Wow, this is great. So insightful, really grasping the nature of this thing that can so ultimately consume us. I did that for years too – I loved Hazelnut coffee from Dunkin, but hated when it came out – h-h-h-h-hazelnut or hhhhhhhhh-hazelnut, especially in the rive-through. I always imagined everyone inside laughing. I often got French Vanilla, because it was easier to say that day. Same thing with pepperoni pizza – my favorite, but I will not call and order it. It is mortifying at my age to still not be able to say it smoothly over the phone. Sometimes I go into "I Love NY" pizza close to me, and get two slices. I have troubles both with the "s" and the "ch" for cheese, so I sometimes will say "two of those over there on the far rignt".I am much better these days, as I allow myself to just go ahead and openly stutter and not avolid, but still the fear of judgement, shame, and embarassment creep in. Old habits and fears are hard to break. This is such a good start. Keep writing. Share the feelings – for stuttering is not what comes out of our mouth, its all the other stuff that we don’t let anyone else know or see.This is the link to an article I wrote and had published inthe Albany Times Union two weeks ago. Recognize anything it?

  2. Burt

    I’m reading this blog, upon recommendation of Pam, and poooof, now I know I am not the only person in the world who purchases train tickets systematically for the wrong station, just because of its name. It’s still leaves two options: buying a ticket for a station closer from the point of departure (thereby paying less, but with a constant risk of being caught), or for a station beyond the genuine objective (thereby paying sort of a stutter tax to the train operator). From which of these two schools are you? (I’m from the second)Congratulations for this very well written blog.

  3. Lisa

    Hi Burt! Yeah, you’re definitely not alone in this one. I’ll typically pick a location that’s easier for me to say that comes after where I really want to go. And you’re right, it’s definitely a "stutter tax" though I’d never really thought of that. Sort of like how I’ll accept it when I get something I didn’t order or when I have to call back three times because the person on the other end just hung up on me. It’s a tax for how we live. Thanks for commenting. And thanks to Pam for pointing you this way. 🙂

  4. Burt

    Yes, and one day I actually had to explain to a friend why I took a ticket for two stations more. I did not want to address the stuttering issue, so I had to invent a plausible reason for going in an implausible place. Suboptimal choices in restaurants also ring a bell. I used to have the dream that at least it would teach me to like a variety of dishes. But it does not work this way.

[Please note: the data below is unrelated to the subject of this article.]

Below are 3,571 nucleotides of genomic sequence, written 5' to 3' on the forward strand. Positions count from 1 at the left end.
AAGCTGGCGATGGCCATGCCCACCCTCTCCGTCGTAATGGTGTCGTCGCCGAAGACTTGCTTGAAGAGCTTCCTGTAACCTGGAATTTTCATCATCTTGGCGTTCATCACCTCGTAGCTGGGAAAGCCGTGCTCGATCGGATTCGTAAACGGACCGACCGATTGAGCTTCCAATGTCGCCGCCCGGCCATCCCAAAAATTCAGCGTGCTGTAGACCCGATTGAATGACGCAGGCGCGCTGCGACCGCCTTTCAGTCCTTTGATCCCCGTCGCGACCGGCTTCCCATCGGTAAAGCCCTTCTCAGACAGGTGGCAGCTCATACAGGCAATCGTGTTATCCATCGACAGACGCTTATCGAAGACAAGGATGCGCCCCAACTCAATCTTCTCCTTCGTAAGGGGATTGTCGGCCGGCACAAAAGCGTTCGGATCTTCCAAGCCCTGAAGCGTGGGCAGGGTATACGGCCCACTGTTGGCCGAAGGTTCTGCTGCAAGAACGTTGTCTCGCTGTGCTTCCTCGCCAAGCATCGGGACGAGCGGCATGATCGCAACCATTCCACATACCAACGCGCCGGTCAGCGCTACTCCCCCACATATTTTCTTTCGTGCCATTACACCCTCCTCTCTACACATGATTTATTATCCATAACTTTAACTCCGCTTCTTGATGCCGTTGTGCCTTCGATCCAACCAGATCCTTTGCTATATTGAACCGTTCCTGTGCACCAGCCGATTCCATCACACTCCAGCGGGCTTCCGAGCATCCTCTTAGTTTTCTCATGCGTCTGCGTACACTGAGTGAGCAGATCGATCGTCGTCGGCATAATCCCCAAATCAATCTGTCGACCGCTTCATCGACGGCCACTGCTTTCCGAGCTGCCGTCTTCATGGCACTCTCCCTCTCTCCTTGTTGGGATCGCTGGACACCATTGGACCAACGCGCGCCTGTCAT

5. Steve Marchant

    Hi Lisa;Pam was right. You are an awesome writer. What an amazing account of what it is like to be a stutterer. I could totally relate. I can’t count the number of times I drove past a McDonalds, Burger King, or some other fast food joint telling myself that I was not hungry when in reality I was "starving". Or pretending that I did not hear the telephone ring. Saying "Hello" is also tough. When answering the phone I would often resort to saying "yellow" or just "yeah". I have to admit there are days that I still fall back on these tricks. When you talked about the train tickets it reminded me of the book "Stuttering-A life bound up in words" by Marty Jezer (not sure if that is the exact title) where he talks about the same situation. I would highly recommend this book. I have struggled with stuttering my entire life. For many years I tried anything and everything not to stutter. But the more I tried not to stutter the more I stuttered. I still stutter, but working on accepting and being okay with my stuttering has made a little eaiser. I continue to have my ups and downs, which is common for most of us who stutter.It was great meeting you yesterday. Hope you enjoyed hanging out with us. Steve

  6. Sophie

    Wow. It is so cool to find that other people actually do the same weird things in order to avoid stuttering. When I’m a starbucks, I always stare at the menu for such a long time, trying to build up courage to ORDER WHAT I WANT. Only thing is, I’m never quite courageous enough to actually do it, I ALWAYS order Vanilla Lattes (which I don’t like anymore at all). I’m looking forward to reading more from you! 🙂